The latest economic and policy trends facing mortgage servicers

Join this webinar for an in-depth roundtable discussion on economic and policy trends impacting servicers as well as a look ahead at strategies servicers should employ in the next year.

2021 RealTrends Brokerage Compensation Report

For the study, RealTrends surveyed all the firms on the 2021 RealTrends 500 and Nation’s Best rankings, asking for annual compensation data for the 2020 calendar year.

A real estate professor weighs in on the future of MLSs

According to research done by Sonia Gilbukh, a real estate professor at Baruch College, there are some reasons to be concerned about the current number of real estate agents and the future of MLSs.

Lenders, it’s time to consider offering non-QM products

The non-QM market is making a comeback following a pause in 2020. As lenders rush to implement, Angel Oak is helping them adopt these new lending products.

Politics & MoneyMortgage

Carrington ups ante on Wells Fargo by lowering FICO standard

Lowers minimum FICO score to 550

[update 1: Clarifies loans meet QM standards]

Carrington Mortgage Services lowered its minimum FICO score to 550 and expanded its guidelines on a number of FHA, VA and USDA loan programs in order to better focus on underserved borrowers, typically those in the sub-640 FICO score range.

The mortgage company is realigning and increasing its attention on providing service to that underserved segment of the market where it can make the most impact.

As a result, the company is choosing to pull back in other areas.

Carrington will eliminate conventional and jumbo loans from its wholesale product line and limit its acceptance of wholesale submissions with FICO scores above 680 starting on April 1, except for VA loans.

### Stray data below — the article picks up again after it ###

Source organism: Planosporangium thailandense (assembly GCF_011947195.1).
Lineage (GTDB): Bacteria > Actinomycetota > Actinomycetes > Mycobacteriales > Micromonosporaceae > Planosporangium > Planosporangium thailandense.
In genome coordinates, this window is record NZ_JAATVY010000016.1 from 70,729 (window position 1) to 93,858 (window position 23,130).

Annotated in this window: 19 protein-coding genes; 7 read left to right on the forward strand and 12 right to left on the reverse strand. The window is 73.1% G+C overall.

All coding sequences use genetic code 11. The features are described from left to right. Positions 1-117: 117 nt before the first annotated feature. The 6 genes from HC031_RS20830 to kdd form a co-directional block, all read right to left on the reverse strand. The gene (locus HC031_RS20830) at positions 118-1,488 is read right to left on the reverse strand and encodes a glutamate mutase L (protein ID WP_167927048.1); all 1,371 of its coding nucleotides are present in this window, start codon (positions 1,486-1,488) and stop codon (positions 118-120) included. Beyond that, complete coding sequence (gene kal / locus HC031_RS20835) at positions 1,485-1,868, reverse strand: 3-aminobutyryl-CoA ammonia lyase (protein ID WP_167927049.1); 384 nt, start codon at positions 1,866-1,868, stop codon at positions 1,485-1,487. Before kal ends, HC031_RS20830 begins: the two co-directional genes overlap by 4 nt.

According to the lender, one in three consumers have a FICO score below 650, and Carrington is dedicating most of its resources to this effort.

“Effectively meeting the needs of clients in the underserved market requires the ability to both originate quality loans and appropriately service them after the fact,” said Carrington Mortgage Services Mortgage Lending Division Executive Vice President Ray Brousseau.

“While that combination of capabilities is atypical among most lenders, at Carrington, it’s in our DNA! Both Carrington’s lending platform and specialty servicing business were created to serve this particular market segment. That uniquely positions us as the lender of choice for this population of borrowers, and the mortgage brokers and real estate agents who work with them. Our message is clear: You can count on Carrington to serve the underserved and get the tough loans done right,” Brousseau explained.

At the start of the year, lenders began to look for a plan B. Jon Maddox, president of ClearVision, explained that as rates to continue to rise, non-QM products will eventually hit the market since credit is still pretty tight.

"Lenders will find opportunities out of the mainstream," Maddox said. "If the Consumer Financial Protection Bureau and QM stay staunch and inflexible, the products will have to go somewhere, and it will find its own level at some price."

Wells Fargo (WFC) originally announced it is lowered its score first at the beginning of February that it moved its minimum FICO requirement on Federal Housing Administration-backed mortgage loans to 600 from 640 for retail purchase customers.

However, as the industry remained hinged on the idea this is a return to the subprime crisis, it is not necessarily true.

Trey Garrison, a reporter with HousingWire, outlined that just because a loan is less than 600 it does not mean it is subprime in a dangerous sense.

“600 is not subprime, especially with all the criteria they are including, and all the documentation required today,” Garrison said. “But more importantly, just lending to people with less than stellar credit is not what caused the financial crisis. It was lending without any real underwriting, followed by the bundling of these subprimes and selling them as triple AAA that was the real catalyst.”

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